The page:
[Latimore] has a magnetic screen presence mixed with a down-to-Earth directness. And while he's got swagger for days, he's just as compelling when his character is quietly contemplating his next move.
The film lives and dies by Latimore's performance, which is quiet and ever-shifting.
Dillard's feature debut squanders its high concept ... and serves up a low-rent, Nickelodeon-lite version of that story, blowing his chance with corny acting, paint-by-numbers plotting, and a dippy score.
A tight tale well-told, with an appealing hero, a direct route to satisfaction, and the ever-present sense that the merest turn toward stylistic extravagance or adventure frippery would sink it.
Dillard's not interested in the Zing! Pow! Bam! Sleight is quiet, almost naturalistic, even when Bo is stopping bullets with his bare hand.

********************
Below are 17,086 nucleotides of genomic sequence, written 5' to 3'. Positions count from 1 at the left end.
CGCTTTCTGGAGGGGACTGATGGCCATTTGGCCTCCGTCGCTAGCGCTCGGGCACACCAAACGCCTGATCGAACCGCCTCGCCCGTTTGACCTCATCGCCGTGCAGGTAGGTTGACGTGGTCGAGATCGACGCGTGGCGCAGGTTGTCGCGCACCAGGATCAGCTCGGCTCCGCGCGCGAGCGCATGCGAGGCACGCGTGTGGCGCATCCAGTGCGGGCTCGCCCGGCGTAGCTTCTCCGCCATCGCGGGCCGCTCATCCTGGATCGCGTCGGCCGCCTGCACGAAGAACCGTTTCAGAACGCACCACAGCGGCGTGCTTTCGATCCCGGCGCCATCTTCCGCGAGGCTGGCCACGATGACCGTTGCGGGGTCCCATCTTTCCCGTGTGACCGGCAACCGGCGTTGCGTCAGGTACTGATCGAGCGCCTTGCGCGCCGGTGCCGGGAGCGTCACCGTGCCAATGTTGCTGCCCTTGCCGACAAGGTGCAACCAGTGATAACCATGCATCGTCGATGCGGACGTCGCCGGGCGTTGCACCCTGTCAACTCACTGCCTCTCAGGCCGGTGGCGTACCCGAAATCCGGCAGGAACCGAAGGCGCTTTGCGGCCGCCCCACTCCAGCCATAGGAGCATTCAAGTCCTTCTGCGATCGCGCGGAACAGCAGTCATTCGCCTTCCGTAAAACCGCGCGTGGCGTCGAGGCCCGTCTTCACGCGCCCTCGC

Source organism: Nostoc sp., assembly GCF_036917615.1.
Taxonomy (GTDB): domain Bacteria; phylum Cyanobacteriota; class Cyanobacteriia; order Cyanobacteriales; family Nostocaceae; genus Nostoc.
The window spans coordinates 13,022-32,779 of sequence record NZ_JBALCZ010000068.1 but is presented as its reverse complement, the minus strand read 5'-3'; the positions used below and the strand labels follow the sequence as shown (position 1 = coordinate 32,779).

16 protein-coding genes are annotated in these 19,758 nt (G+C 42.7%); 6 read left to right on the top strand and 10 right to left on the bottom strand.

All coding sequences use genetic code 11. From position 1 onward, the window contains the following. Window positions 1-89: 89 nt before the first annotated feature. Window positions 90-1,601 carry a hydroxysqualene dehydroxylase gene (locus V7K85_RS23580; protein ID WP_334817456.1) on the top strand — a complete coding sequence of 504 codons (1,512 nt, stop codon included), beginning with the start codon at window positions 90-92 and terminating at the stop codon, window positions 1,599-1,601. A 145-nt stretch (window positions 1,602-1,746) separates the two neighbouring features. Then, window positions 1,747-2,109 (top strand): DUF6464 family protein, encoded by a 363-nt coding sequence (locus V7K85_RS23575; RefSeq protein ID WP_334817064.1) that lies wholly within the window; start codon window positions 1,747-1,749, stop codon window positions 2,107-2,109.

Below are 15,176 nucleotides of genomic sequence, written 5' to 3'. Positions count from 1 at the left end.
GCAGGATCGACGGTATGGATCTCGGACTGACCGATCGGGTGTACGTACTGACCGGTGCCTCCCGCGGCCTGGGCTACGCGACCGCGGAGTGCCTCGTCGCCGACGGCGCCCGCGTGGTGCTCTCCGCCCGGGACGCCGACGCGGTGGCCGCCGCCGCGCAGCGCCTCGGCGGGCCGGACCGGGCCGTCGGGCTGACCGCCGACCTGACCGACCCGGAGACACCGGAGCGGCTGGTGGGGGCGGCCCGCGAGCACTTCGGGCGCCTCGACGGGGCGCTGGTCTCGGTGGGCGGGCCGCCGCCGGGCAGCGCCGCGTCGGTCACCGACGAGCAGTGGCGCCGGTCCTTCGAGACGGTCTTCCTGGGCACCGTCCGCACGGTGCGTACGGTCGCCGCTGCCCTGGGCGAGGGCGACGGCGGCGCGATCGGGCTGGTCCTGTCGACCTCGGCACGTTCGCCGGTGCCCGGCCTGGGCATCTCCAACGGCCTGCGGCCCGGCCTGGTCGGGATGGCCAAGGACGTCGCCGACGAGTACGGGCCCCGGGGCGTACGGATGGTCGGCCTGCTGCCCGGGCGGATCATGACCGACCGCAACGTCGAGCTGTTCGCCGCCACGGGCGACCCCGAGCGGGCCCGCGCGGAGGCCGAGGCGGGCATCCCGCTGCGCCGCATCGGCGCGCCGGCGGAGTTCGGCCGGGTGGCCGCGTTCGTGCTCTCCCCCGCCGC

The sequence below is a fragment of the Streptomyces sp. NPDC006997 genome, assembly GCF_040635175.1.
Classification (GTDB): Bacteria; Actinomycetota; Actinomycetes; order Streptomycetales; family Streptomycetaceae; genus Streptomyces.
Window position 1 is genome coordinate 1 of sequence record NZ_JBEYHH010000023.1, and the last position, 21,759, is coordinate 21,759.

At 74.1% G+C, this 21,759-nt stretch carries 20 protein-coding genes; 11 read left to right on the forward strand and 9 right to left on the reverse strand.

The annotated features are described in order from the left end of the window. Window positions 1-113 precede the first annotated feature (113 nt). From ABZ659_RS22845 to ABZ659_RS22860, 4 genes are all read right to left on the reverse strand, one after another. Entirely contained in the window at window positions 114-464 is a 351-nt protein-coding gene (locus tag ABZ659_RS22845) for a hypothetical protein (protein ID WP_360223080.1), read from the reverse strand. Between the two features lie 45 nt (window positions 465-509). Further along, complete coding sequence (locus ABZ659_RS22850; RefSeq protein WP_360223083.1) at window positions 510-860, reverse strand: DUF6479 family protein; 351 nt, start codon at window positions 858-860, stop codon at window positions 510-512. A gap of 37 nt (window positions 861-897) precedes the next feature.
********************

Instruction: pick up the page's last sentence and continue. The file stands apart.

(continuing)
Sleight succeeds with its creation of a modern quasi-superhero in Bo and the launching of an electric new leading man in Latimore.
Like Moonlight and Get Out, this is a non-traditional, multi-genre film with impressive cinematography, a smart screenplay with some creative twists - and brilliant performances from the lead players.
It ... becomes a weirdly expository melodrama.
An unlikely superhero origin story, executed with the style, themes and budget of independent cinema.